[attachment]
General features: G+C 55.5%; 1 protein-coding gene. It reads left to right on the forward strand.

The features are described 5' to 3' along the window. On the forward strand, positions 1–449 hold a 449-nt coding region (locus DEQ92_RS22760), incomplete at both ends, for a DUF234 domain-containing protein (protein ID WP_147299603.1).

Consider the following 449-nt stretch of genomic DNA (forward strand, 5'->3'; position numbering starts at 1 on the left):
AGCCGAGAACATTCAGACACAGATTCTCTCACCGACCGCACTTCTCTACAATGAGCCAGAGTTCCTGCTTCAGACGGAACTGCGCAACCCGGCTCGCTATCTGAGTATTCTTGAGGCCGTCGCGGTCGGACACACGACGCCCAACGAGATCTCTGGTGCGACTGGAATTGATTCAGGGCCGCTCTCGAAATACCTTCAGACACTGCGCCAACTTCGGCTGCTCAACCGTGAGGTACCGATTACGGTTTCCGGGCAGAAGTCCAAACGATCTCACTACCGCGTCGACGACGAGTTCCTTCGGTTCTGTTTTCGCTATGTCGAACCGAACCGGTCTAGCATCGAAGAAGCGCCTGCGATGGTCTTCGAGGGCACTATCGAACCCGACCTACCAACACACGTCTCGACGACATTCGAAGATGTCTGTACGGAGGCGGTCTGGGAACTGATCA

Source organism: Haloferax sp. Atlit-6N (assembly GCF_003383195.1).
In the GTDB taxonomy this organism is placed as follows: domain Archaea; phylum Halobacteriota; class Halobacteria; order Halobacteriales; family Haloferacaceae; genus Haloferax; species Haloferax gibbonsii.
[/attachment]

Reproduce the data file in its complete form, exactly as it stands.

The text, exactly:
General features: G+C 55.5%; 1 protein-coding gene. It reads left to right on the forward strand.

The features are described 5' to 3' along the window. On the forward strand, positions 1–449 hold a 449-nt coding region (locus DEQ92_RS22760), incomplete at both ends, for a DUF234 domain-containing protein (protein ID WP_147299603.1).

Consider the following 449-nt stretch of genomic DNA (forward strand, 5'->3'; position numbering starts at 1 on the left):
AGCCGAGAACATTCAGACACAGATTCTCTCACCGACCGCACTTCTCTACAATGAGCCAGAGTTCCTGCTTCAGACGGAACTGCGCAACCCGGCTCGCTATCTGAGTATTCTTGAGGCCGTCGCGGTCGGACACACGACGCCCAACGAGATCTCTGGTGCGACTGGAATTGATTCAGGGCCGCTCTCGAAATACCTTCAGACACTGCGCCAACTTCGGCTGCTCAACCGTGAGGTACCGATTACGGTTTCCGGGCAGAAGTCCAAACGATCTCACTACCGCGTCGACGACGAGTTCCTTCGGTTCTGTTTTCGCTATGTCGAACCGAACCGGTCTAGCATCGAAGAAGCGCCTGCGATGGTCTTCGAGGGCACTATCGAACCCGACCTACCAACACACGTCTCGACGACATTCGAAGATGTCTGTACGGAGGCGGTCTGGGAACTGATCA

Source organism: Haloferax sp. Atlit-6N (assembly GCF_003383195.1).
In the GTDB taxonomy this organism is placed as follows: domain Archaea; phylum Halobacteriota; class Halobacteria; order Halobacteriales; family Haloferacaceae; genus Haloferax; species Haloferax gibbonsii.